There is this rule – the Goldilocks’ rule – which is intended to help emerging readers find the ‘just right’ book. A book that is neither too difficult nor too easy. A child is to select a book that looks interesting, open to a page somewhere in the middle and, as she reads, count on one hand how many words she does not know yet. If she has raise four or five fingers, she may save that book for later. If she has zero fingers or one finger raised she may choose to read that book on vacation. Two or three fingers probably indicates that she has found is the ‘just right’ book!
When it comes to arrange an environment that will foster a child’s independence, this ‘just right’ principle is a great guide for grown-ups. If a grown-up – in the spirit of fostering independence – asks a child to do something that she is not developmentally prepared to do the child may experience failure. If a grown-up – in the interest of protecting the child from failure – provides too much support the child may learn helplessness. Both may have an effect on a child’s willingness to take risks in the future.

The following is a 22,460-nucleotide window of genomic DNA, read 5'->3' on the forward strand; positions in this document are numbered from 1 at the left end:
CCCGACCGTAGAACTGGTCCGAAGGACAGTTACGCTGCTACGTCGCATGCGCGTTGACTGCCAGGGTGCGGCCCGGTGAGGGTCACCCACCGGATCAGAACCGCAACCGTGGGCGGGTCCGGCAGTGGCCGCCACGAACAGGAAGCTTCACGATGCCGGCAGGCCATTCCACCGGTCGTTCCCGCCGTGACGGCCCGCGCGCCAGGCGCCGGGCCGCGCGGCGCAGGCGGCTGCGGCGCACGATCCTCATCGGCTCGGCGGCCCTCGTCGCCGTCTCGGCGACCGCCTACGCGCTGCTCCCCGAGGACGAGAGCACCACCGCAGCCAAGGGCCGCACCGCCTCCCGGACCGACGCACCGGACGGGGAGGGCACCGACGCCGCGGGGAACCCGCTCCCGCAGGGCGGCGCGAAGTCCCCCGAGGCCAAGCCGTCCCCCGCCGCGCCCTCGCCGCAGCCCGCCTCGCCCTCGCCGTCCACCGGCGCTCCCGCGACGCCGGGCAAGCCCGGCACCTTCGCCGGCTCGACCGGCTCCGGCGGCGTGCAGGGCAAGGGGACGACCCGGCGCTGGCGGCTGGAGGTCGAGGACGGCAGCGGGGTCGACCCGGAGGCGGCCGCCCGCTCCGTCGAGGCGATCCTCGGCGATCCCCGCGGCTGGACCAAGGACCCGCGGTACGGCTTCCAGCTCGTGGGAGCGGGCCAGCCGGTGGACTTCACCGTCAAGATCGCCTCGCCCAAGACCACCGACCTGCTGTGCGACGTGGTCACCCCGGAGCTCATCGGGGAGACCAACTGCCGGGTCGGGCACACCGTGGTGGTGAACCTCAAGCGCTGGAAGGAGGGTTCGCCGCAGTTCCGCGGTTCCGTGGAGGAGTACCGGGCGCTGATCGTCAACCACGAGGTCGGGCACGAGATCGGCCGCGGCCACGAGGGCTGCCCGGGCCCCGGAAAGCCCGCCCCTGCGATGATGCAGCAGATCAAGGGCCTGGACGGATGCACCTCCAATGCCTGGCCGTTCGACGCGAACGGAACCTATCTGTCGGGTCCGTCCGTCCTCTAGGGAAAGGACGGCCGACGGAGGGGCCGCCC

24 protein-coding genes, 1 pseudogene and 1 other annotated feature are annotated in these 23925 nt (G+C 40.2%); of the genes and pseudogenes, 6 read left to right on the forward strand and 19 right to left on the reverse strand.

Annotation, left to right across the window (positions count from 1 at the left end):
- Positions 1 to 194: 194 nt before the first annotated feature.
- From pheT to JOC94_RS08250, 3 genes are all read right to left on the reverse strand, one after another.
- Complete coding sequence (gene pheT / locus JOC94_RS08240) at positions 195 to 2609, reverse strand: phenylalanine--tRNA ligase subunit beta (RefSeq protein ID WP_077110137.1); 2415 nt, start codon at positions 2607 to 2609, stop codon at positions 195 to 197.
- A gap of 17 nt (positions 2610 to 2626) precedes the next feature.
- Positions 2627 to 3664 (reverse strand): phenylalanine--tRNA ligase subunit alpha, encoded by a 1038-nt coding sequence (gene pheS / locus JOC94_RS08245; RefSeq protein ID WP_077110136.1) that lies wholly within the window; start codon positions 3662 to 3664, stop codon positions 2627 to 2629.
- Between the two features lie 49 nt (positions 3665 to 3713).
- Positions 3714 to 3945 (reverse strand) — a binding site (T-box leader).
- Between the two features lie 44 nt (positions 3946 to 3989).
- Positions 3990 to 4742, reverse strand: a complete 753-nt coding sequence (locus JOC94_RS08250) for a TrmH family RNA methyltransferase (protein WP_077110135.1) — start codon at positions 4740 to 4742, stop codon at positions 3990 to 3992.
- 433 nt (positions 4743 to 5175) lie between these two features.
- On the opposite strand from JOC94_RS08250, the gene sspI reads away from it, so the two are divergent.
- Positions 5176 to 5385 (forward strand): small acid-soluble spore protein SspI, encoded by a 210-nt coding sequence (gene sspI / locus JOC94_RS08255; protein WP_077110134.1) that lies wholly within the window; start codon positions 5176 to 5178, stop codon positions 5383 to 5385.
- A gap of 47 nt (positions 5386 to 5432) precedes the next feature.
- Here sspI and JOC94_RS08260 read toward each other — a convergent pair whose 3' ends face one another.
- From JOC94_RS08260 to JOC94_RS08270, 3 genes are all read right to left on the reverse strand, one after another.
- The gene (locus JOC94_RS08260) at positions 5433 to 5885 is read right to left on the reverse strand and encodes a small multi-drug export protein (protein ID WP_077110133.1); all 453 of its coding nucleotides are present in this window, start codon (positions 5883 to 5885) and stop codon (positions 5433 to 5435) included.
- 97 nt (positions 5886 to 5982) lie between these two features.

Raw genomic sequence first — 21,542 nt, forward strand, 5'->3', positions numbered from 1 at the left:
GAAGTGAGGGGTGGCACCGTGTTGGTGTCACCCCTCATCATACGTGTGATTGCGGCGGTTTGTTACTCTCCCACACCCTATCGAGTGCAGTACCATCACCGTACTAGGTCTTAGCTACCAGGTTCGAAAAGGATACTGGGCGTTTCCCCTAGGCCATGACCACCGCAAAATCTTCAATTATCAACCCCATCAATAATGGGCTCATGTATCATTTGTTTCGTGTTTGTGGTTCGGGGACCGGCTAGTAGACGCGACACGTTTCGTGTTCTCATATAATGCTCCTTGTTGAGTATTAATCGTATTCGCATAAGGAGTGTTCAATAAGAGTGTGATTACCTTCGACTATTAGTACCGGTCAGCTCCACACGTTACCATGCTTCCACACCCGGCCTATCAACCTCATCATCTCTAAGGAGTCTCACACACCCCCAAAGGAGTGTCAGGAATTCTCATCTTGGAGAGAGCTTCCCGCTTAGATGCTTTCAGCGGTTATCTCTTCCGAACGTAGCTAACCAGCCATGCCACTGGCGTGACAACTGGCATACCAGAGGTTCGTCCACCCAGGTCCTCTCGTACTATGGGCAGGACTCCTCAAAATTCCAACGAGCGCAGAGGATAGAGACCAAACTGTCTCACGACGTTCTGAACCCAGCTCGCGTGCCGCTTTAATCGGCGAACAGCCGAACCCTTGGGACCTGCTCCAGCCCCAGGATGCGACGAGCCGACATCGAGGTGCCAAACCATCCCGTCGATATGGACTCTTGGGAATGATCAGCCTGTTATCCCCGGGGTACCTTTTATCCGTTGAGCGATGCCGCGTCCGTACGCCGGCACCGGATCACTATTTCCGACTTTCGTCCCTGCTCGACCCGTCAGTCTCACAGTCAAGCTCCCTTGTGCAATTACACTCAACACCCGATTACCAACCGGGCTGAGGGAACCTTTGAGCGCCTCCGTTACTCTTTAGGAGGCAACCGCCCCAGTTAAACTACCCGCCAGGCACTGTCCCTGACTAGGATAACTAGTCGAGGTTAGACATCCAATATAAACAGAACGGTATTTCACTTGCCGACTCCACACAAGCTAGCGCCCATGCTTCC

However, given that children do not come with manuals, how is a grown-up to proceed? Well in short, grown-ups are entitled to a grace period during which they can assess (through trial-and-error) what a child can do on their own! After all Goldilocks tried both Mama & Papa Bear’s porridge before coming across Baby Bear’s! The key is to keep trying until the porridge tastes just right.
This clever little clothesline has potential to provide that ‘just right’ challenge for young children who are becoming ready to dress themselves!